Ag Chairs Lincoln & Peterson welcome new constraints on derivatives

By Jon H. Harsch

© Copyright Agri-Pulse Communications, Inc.

Washington, June 25 – It took an all-nighter and the chairman's iron discipline. But the House-Senate conference completed work on financial reform legislation early Friday morning. The compromise deal includes tough new derivatives regulations which Republicans repeatedly warned in the overnight debate will devastate the financial industry.

Senate Agriculture Committee Chair Blanche Lincoln (D-AR) hailed the conference agreement which for the most part includes her derivatives provisions – despite weeks of effort on behalf of financial institutions, the Senate Banking Committee, and the Obama administration to soften her tough new rules. In the final hours of debate early Friday morning, House Agriculture Committee Ranking Member Frank Lucas (R-OK) urged conferees to replace Lincoln's Section 716 provisions with the far less stringent provisions passed by the House last year. But House Financial Services Committee Chair Barney Frank (D-MA), the conference's no-nonsense chair, successfully made the case that the House-passed package was only more lenient because when the House acted, the full extent of problems with derivatives was still not known.

Lincoln commented on the final conference agreement that “This historic legislation will rein in the reckless Wall Street behavior that nearly destroyed our economy, hurting Arkansas small businesses and costing millions of Americans their jobs. These strong reforms will help families save for college, protect retirees, ensure small businesses can get loans and create new jobs on Main Street.” She added that “As Chairman of the Senate Agriculture Committee, I was proud to help craft the bill’s strong derivatives title. This legislation brings a $600 trillion unregulated derivatives market into the light of day, ending the days of Wall Street’s backroom deals and putting this money back on Main Street where it belongs. These reforms will get banks back to the business of banking, protect innocent depositors and ensure taxpayers will never again have to foot the bill for risky Wall Street gambling. I’d like to commend the conferees for coming together to finalize an agreement that brings real reform to our nation’s financial markets, giving the American people the accountability and transparency they deserve,” Lincoln said.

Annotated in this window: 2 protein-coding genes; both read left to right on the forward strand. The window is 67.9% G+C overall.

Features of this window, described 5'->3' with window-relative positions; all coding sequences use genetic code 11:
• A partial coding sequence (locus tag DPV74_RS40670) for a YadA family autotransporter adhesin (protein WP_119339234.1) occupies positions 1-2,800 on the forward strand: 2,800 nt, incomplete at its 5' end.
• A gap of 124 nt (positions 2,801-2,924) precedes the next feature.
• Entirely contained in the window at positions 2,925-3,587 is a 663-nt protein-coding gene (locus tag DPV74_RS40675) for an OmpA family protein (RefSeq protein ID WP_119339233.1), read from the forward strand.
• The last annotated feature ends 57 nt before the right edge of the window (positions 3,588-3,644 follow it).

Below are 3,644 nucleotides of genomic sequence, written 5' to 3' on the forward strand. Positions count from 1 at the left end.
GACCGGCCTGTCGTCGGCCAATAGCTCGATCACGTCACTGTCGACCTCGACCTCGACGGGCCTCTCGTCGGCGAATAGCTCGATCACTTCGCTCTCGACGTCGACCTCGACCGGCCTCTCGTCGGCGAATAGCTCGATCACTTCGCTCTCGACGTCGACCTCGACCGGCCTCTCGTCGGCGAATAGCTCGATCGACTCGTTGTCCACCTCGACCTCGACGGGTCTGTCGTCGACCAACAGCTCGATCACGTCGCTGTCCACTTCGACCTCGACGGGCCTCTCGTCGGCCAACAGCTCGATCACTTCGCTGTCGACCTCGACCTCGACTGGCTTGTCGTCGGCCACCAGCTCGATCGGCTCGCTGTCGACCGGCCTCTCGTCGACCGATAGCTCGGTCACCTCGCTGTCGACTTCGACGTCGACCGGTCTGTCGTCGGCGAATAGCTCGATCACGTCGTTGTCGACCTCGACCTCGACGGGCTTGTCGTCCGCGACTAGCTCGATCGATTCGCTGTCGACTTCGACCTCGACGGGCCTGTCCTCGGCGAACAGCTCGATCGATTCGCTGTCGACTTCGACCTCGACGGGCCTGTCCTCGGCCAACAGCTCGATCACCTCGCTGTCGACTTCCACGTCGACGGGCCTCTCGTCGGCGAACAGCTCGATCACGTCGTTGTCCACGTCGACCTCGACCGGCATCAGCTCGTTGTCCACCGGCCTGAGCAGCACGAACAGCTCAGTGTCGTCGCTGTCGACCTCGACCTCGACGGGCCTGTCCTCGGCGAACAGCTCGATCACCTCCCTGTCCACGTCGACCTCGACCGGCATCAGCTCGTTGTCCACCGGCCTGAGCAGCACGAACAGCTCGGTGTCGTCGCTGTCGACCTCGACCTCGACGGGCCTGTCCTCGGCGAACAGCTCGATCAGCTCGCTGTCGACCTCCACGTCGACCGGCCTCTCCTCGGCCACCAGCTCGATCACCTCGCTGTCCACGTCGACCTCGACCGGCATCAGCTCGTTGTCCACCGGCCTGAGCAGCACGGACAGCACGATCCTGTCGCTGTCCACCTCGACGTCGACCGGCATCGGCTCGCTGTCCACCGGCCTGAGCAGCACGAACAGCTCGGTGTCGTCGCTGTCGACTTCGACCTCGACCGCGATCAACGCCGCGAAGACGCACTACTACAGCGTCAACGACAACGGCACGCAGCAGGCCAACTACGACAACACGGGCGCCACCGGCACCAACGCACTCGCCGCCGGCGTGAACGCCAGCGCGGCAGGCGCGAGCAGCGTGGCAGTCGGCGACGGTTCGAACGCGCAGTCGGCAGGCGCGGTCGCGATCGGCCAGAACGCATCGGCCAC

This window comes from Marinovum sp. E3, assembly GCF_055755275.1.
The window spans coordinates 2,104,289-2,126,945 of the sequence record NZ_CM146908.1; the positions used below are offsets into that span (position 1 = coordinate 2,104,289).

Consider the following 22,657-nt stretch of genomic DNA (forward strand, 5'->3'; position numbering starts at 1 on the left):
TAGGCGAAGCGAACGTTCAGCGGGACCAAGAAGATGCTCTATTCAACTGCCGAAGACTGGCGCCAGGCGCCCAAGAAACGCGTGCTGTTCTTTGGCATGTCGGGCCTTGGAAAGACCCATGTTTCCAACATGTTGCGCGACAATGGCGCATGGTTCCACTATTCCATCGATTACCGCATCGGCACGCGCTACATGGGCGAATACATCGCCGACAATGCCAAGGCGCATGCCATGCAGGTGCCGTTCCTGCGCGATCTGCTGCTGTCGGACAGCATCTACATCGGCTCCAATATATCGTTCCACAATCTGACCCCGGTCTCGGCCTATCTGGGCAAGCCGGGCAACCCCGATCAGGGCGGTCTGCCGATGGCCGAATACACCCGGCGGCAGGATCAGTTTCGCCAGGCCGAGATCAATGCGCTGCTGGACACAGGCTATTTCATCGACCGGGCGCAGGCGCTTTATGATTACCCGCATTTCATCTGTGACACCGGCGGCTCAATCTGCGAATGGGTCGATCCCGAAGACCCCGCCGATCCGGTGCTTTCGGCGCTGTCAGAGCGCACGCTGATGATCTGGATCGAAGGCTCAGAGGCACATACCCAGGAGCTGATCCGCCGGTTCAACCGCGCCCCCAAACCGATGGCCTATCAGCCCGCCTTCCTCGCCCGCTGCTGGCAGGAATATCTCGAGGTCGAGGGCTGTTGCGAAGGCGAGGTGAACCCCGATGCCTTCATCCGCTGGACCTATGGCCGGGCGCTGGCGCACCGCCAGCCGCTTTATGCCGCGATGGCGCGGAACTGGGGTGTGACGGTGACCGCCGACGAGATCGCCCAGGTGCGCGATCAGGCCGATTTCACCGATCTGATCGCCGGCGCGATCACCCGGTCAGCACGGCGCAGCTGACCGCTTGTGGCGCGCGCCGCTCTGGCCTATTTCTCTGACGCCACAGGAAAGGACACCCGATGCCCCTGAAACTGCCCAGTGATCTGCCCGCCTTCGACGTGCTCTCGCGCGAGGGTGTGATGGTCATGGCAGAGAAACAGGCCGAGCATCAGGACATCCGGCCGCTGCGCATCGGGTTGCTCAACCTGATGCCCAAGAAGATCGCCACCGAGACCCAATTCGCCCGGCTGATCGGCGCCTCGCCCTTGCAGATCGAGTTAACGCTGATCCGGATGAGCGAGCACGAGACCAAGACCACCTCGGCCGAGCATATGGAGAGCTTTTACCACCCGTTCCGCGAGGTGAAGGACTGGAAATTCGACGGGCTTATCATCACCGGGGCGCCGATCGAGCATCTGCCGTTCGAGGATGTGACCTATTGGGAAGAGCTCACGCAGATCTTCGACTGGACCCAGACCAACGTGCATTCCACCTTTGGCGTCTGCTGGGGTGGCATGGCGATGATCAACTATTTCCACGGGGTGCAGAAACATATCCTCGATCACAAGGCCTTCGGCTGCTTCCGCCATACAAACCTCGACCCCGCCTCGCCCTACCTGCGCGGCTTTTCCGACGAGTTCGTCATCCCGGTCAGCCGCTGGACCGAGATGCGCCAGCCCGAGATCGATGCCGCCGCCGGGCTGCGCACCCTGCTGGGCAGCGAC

House Agriculture Committee Chair Collin Peterson (D-MN) was equally pleased with the conference's work on H.R. 4173, Wall Street Reform & Consumer Protection Act.

While everyone had to make some compromises to come to a consensus, I think that the final outcome of this conference committee will ensure that Wall Street can no longer put America's economy at risk with irresponsible, unreasonably risky activities that caused the last crisis” Peterson said. “This legislation reflects nearly three years of public debate and a lot of bipartisan work on derivatives and their effect on the economy. The passage of this conference report demonstrates that Congress is serious about finally providing much needed oversight and transparency in the markets for over-the-counter derivatives and ensuring that they will never again threaten the stability of our financial system.”

The conference committee resolved differences between the financial reform bills that were passed by the House and Senate. The House and Senate must now vote to approve the conference report before it is sent to President Obama for signature.

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